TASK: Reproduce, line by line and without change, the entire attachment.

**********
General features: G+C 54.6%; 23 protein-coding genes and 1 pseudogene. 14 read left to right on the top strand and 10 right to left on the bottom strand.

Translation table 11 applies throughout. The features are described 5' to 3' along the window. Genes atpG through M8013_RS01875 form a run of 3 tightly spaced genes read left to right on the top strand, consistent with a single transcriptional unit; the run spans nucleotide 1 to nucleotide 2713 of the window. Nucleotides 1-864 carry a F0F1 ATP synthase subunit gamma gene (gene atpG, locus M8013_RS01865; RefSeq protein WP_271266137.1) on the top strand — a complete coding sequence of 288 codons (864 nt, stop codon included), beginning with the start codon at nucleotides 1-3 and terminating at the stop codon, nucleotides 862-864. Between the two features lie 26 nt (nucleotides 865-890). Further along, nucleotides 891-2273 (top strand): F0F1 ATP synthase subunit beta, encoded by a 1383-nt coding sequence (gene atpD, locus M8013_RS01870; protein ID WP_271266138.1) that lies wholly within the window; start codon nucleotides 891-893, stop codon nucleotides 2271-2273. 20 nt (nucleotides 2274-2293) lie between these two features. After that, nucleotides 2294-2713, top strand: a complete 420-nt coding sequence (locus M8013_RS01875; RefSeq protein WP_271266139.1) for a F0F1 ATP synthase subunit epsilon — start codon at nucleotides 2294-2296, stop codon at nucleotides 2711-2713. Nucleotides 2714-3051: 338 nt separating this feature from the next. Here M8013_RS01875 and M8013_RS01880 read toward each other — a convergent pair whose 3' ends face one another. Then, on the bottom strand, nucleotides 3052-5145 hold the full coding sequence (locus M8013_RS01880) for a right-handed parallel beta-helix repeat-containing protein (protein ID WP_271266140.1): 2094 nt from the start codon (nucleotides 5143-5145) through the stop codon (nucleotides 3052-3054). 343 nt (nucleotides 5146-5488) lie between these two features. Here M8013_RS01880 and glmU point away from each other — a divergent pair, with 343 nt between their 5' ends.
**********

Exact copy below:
General features: G+C 54.6%; 23 protein-coding genes and 1 pseudogene. 14 read left to right on the top strand and 10 right to left on the bottom strand.

Translation table 11 applies throughout. The features are described 5' to 3' along the window. Genes atpG through M8013_RS01875 form a run of 3 tightly spaced genes read left to right on the top strand, consistent with a single transcriptional unit; the run spans nucleotide 1 to nucleotide 2713 of the window. Nucleotides 1-864 carry a F0F1 ATP synthase subunit gamma gene (gene atpG, locus M8013_RS01865; RefSeq protein WP_271266137.1) on the top strand — a complete coding sequence of 288 codons (864 nt, stop codon included), beginning with the start codon at nucleotides 1-3 and terminating at the stop codon, nucleotides 862-864. Between the two features lie 26 nt (nucleotides 865-890). Further along, nucleotides 891-2273 (top strand): F0F1 ATP synthase subunit beta, encoded by a 1383-nt coding sequence (gene atpD, locus M8013_RS01870; protein ID WP_271266138.1) that lies wholly within the window; start codon nucleotides 891-893, stop codon nucleotides 2271-2273. 20 nt (nucleotides 2274-2293) lie between these two features. After that, nucleotides 2294-2713, top strand: a complete 420-nt coding sequence (locus M8013_RS01875; RefSeq protein WP_271266139.1) for a F0F1 ATP synthase subunit epsilon — start codon at nucleotides 2294-2296, stop codon at nucleotides 2711-2713. Nucleotides 2714-3051: 338 nt separating this feature from the next. Here M8013_RS01875 and M8013_RS01880 read toward each other — a convergent pair whose 3' ends face one another. Then, on the bottom strand, nucleotides 3052-5145 hold the full coding sequence (locus M8013_RS01880) for a right-handed parallel beta-helix repeat-containing protein (protein ID WP_271266140.1): 2094 nt from the start codon (nucleotides 5143-5145) through the stop codon (nucleotides 3052-3054). 343 nt (nucleotides 5146-5488) lie between these two features. Here M8013_RS01880 and glmU point away from each other — a divergent pair, with 343 nt between their 5' ends.